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Returning to work after twin loss

24 years ago I had just started my first year teaching in a Year 1 class. I had worked the previous three years since qualifying to be a teacher, in a Reception class at my first school in Northampton. The staff all knew I was pregnant with twins from pretty early on as I was so poorly, but at that point very few parents knew. They were all so excited and couldn't wait for me to have my twins.


We started as usual with an Inset day and I clearly remember being very uncomfortable. I had horrible back ache and had to keep moving to try and get comfortable. I thought it was a normal part of pregnancy but in hindsight I think it perhaps wasn’t.


It was a week after being back that my labour started on a Sunday evening at 25+6. So I was exactly 26 weeks the following day when they were born. The exact details are blurred so I can’t remember whether it was myself or Dominic who let my headteacher know that I wouldn’t be in.


I had great support from my school and teacher friends while Charlie and Joshua were on the NICU, who sent cards and presents and updated the parents with our situation.


My class at the time made a lovely book of ‘Get Well’ messages and ‘we hope your babies are ok’ which must have been posted to me as I remember looking at it in the hospital. It is really precious.




After Charlie had died I remember having the realisation that I might be going back to school without either of my twins...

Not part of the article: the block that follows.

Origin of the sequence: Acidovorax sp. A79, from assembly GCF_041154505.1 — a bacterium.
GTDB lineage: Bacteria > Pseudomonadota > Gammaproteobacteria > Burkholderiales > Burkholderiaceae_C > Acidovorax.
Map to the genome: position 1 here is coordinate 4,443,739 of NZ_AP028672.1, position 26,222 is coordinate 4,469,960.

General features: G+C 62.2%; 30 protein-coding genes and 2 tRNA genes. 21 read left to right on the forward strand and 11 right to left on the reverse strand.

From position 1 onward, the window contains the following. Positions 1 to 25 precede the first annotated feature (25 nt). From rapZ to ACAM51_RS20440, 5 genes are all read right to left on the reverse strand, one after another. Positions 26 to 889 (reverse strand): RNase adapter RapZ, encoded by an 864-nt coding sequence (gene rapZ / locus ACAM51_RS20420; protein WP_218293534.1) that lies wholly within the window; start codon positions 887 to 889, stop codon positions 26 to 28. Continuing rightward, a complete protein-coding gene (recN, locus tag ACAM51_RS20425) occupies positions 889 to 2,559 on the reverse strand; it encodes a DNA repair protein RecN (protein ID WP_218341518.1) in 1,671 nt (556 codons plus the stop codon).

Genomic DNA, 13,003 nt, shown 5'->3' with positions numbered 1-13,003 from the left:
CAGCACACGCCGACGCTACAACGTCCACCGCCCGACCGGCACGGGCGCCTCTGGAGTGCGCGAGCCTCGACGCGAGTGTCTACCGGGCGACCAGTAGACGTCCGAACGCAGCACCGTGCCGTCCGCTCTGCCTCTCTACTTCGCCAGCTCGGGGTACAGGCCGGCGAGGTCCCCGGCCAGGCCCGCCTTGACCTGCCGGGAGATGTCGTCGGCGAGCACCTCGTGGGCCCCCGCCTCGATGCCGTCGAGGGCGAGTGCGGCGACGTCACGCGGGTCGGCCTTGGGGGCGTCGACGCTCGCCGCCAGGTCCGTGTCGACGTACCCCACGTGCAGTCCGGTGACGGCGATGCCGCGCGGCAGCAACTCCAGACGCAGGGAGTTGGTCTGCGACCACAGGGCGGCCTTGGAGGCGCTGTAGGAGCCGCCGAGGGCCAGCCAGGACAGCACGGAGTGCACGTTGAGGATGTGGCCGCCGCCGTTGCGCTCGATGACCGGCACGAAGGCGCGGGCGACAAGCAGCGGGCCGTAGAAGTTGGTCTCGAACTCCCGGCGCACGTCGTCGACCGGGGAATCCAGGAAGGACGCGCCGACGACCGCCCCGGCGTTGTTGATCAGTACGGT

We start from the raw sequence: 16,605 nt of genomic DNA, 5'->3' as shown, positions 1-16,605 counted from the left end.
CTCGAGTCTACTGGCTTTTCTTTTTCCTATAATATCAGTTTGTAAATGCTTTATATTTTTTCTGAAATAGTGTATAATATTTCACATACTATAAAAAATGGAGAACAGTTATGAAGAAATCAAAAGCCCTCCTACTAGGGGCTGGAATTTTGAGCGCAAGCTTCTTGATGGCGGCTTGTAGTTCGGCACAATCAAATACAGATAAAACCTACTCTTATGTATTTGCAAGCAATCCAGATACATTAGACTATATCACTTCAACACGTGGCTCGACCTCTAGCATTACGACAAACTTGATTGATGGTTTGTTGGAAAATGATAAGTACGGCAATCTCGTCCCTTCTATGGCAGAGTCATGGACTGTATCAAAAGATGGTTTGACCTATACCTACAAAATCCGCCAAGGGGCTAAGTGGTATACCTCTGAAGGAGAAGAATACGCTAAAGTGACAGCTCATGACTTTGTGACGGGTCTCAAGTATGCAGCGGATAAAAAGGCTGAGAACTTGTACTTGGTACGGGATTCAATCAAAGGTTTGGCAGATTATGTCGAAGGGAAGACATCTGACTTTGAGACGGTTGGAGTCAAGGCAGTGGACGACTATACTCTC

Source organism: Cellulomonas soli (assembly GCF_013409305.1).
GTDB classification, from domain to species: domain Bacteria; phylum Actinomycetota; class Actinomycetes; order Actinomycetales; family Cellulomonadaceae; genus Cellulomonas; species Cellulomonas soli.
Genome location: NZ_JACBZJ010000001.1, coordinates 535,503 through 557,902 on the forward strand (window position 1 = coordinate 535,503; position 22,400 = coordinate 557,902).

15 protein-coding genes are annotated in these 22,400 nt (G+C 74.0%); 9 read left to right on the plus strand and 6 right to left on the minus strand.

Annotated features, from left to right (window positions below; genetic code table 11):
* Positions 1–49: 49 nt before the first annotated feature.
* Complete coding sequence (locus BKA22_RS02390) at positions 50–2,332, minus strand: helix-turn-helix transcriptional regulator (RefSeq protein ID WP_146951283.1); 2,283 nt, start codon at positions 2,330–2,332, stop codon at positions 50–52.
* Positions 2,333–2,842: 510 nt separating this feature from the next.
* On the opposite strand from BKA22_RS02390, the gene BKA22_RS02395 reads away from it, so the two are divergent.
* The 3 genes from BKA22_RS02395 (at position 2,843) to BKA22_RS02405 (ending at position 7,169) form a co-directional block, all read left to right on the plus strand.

My school and colleagues continued to offer great support with quite a few staff coming to the funeral but the thought of going back was so hard. I was supposed to be at home with my twins…


The emptiness of the house was just too difficult though and I thought I must have cried out all of my tears after a month of being at home! So I decided to go back, a month after the funeral, at the beginning of November. At the time there was no offer of returning to work part time or having odd days in school to begin with. I think that would have been helpful if it had been the case. My headteacher was supportive though and tried to make the return to work as gentle as possible.


In hindsight I think it was too early but I just needed something else to do. It was ok actually - mostly, with the children being refreshingly honest and open about the fact that Charlie and Joshua had died. A little boy called up the corridor ‘Mrs Darke, your babies died didn’t they?’ whilst a few horrified teachers looked on!


A few of the children would draw pictures of me holding them too which are also precious memories.






































I think my hardest thing was being in the staff room as it just felt like life was carrying on as normal which of course it was for everyone else. I think having something else to think about was definitely helpful for me but I struggled with everything feeling so unimportant and insignificant.


I also remember being in an assembly about Remembrance Day and feeling tearful, I wanted to get out without making a fuss but I was near the front…

There were a few things like this that would just hit me unexpectedly while things that I was prepared for such as Mother's Day I could plan for a little.


Thankfully I had good support so mostly it was fine at school and it gave me something else to think about.


When I was pregnant with Jess not long after going back, my colleagues were so pleased and took great care of me so that I could finish that school year before having Jess the following September.



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